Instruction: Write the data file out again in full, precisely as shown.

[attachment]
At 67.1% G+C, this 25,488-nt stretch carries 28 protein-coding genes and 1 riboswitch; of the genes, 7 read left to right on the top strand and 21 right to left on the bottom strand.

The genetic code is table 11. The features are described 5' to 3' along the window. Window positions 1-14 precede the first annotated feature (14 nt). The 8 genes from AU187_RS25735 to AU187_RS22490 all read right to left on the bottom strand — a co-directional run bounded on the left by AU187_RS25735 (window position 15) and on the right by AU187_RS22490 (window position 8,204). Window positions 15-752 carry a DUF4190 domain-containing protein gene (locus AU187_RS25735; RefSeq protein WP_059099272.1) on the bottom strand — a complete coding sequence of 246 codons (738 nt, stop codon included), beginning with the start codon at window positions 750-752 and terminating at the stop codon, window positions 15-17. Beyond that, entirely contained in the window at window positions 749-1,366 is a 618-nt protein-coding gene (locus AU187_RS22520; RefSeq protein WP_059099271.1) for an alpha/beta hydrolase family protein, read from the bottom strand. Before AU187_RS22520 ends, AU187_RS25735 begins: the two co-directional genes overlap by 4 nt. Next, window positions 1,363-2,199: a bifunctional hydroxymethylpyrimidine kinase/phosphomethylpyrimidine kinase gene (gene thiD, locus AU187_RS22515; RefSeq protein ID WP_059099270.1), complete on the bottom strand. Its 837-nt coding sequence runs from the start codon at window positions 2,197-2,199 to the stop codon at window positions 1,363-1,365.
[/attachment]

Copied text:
At 67.1% G+C, this 25,488-nt stretch carries 28 protein-coding genes and 1 riboswitch; of the genes, 7 read left to right on the top strand and 21 right to left on the bottom strand.

The genetic code is table 11. The features are described 5' to 3' along the window. Window positions 1-14 precede the first annotated feature (14 nt). The 8 genes from AU187_RS25735 to AU187_RS22490 all read right to left on the bottom strand — a co-directional run bounded on the left by AU187_RS25735 (window position 15) and on the right by AU187_RS22490 (window position 8,204). Window positions 15-752 carry a DUF4190 domain-containing protein gene (locus AU187_RS25735; RefSeq protein WP_059099272.1) on the bottom strand — a complete coding sequence of 246 codons (738 nt, stop codon included), beginning with the start codon at window positions 750-752 and terminating at the stop codon, window positions 15-17. Beyond that, entirely contained in the window at window positions 749-1,366 is a 618-nt protein-coding gene (locus AU187_RS22520; RefSeq protein WP_059099271.1) for an alpha/beta hydrolase family protein, read from the bottom strand. Before AU187_RS22520 ends, AU187_RS25735 begins: the two co-directional genes overlap by 4 nt. Next, window positions 1,363-2,199: a bifunctional hydroxymethylpyrimidine kinase/phosphomethylpyrimidine kinase gene (gene thiD, locus AU187_RS22515; RefSeq protein ID WP_059099270.1), complete on the bottom strand. Its 837-nt coding sequence runs from the start codon at window positions 2,197-2,199 to the stop codon at window positions 1,363-1,365.